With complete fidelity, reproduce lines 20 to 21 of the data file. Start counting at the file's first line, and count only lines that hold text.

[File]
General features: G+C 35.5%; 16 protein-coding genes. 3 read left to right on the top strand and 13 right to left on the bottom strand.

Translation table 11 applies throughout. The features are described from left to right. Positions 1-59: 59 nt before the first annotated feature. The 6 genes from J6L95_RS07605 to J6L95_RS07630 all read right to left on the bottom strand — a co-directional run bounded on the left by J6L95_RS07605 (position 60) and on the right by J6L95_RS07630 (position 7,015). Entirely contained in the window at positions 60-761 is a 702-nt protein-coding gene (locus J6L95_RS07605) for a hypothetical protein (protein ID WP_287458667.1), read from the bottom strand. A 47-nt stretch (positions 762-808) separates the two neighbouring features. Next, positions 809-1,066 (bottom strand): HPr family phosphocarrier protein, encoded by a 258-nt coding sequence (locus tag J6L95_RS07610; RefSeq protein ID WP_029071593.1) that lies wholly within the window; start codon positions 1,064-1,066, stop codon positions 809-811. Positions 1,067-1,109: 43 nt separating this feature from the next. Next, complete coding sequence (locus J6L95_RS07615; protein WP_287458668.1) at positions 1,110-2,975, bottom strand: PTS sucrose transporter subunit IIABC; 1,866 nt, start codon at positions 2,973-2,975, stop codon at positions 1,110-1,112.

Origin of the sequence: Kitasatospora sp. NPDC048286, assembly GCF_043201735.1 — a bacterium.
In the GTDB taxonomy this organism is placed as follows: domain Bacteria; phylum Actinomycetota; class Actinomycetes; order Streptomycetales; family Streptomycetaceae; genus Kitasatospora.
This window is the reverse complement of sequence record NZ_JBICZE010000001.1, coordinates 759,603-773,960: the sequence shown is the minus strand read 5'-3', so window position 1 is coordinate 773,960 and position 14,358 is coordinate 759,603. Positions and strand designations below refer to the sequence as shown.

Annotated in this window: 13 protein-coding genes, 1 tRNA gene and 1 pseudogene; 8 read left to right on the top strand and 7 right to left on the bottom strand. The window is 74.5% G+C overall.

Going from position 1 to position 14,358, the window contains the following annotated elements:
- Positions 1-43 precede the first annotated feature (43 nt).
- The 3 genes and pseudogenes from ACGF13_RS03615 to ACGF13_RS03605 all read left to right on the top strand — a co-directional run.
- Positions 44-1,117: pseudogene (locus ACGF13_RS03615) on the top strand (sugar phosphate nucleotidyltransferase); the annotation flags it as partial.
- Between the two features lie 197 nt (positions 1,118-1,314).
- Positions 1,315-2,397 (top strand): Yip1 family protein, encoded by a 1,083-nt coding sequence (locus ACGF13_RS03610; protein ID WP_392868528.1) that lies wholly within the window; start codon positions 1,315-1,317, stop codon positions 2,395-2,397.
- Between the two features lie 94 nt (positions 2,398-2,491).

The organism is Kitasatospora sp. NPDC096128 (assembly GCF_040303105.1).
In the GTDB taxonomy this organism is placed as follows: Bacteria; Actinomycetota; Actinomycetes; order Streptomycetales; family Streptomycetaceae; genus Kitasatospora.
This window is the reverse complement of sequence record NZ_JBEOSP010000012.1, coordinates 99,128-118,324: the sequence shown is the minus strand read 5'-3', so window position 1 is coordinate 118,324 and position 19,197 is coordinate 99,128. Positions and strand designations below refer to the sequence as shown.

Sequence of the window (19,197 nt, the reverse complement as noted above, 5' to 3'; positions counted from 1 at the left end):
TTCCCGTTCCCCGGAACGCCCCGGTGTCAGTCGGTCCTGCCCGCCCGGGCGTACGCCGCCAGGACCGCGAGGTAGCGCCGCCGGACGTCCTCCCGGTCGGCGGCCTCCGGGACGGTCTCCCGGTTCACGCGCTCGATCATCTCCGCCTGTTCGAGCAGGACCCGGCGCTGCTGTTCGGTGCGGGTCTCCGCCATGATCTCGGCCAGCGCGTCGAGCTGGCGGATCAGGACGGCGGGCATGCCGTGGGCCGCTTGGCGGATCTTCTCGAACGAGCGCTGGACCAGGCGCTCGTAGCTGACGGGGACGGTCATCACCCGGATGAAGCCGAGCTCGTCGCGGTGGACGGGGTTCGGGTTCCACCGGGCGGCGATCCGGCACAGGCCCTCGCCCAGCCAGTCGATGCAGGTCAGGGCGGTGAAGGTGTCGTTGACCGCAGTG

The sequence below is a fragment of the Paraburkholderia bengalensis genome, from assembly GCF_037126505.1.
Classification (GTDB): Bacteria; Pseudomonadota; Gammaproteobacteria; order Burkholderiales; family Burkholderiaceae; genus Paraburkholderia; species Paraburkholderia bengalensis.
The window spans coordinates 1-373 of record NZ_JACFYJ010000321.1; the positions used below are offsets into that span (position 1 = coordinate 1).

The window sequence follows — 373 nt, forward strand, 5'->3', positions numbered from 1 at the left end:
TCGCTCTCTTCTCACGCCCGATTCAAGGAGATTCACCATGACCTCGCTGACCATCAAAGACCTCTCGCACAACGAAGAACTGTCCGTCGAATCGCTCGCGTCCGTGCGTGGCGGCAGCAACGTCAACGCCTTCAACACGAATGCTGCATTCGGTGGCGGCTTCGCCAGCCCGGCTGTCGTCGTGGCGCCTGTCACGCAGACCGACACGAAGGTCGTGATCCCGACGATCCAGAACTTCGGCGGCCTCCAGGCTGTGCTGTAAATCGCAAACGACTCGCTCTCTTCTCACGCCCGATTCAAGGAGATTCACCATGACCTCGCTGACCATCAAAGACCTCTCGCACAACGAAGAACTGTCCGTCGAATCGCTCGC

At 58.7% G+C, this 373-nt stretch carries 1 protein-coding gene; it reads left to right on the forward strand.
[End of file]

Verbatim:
Classification (GTDB): Bacteria; Pseudomonadota; Gammaproteobacteria; order Burkholderiales; family Burkholderiaceae; genus Paraburkholderia; species Paraburkholderia bengalensis.
The window spans coordinates 1-373 of record NZ_JACFYJ010000321.1; the positions used below are offsets into that span (position 1 = coordinate 1).